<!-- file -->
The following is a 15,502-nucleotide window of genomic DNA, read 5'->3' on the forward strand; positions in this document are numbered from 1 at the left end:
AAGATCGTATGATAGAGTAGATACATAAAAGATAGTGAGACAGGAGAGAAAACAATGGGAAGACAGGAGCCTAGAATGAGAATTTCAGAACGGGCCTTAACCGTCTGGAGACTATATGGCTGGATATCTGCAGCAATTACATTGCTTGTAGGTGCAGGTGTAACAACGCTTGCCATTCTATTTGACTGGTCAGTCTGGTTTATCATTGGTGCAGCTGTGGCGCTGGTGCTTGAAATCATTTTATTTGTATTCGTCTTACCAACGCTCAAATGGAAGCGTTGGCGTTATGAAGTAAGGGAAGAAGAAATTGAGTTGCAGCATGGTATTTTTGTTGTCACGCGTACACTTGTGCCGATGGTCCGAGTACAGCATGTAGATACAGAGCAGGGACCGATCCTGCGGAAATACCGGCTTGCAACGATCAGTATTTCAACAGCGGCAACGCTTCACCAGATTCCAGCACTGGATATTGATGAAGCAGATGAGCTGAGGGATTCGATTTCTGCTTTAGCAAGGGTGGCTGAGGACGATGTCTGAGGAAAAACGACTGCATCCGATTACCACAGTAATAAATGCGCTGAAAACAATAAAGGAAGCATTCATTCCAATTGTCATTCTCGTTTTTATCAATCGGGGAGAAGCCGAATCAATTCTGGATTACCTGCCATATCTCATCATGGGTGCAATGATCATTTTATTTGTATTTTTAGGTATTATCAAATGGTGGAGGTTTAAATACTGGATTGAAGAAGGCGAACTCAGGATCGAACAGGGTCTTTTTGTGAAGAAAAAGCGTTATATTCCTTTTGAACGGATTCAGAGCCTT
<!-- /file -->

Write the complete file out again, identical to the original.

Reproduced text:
The following is a 15,502-nucleotide window of genomic DNA, read 5'->3' on the forward strand; positions in this document are numbered from 1 at the left end:
AAGATCGTATGATAGAGTAGATACATAAAAGATAGTGAGACAGGAGAGAAAACAATGGGAAGACAGGAGCCTAGAATGAGAATTTCAGAACGGGCCTTAACCGTCTGGAGACTATATGGCTGGATATCTGCAGCAATTACATTGCTTGTAGGTGCAGGTGTAACAACGCTTGCCATTCTATTTGACTGGTCAGTCTGGTTTATCATTGGTGCAGCTGTGGCGCTGGTGCTTGAAATCATTTTATTTGTATTCGTCTTACCAACGCTCAAATGGAAGCGTTGGCGTTATGAAGTAAGGGAAGAAGAAATTGAGTTGCAGCATGGTATTTTTGTTGTCACGCGTACACTTGTGCCGATGGTCCGAGTACAGCATGTAGATACAGAGCAGGGACCGATCCTGCGGAAATACCGGCTTGCAACGATCAGTATTTCAACAGCGGCAACGCTTCACCAGATTCCAGCACTGGATATTGATGAAGCAGATGAGCTGAGGGATTCGATTTCTGCTTTAGCAAGGGTGGCTGAGGACGATGTCTGAGGAAAAACGACTGCATCCGATTACCACAGTAATAAATGCGCTGAAAACAATAAAGGAAGCATTCATTCCAATTGTCATTCTCGTTTTTATCAATCGGGGAGAAGCCGAATCAATTCTGGATTACCTGCCATATCTCATCATGGGTGCAATGATCATTTTATTTGTATTTTTAGGTATTATCAAATGGTGGAGGTTTAAATACTGGATTGAAGAAGGCGAACTCAGGATCGAACAGGGTCTTTTTGTGAAGAAAAAGCGTTATATTCCTTTTGAACGGATTCAGAGCCTT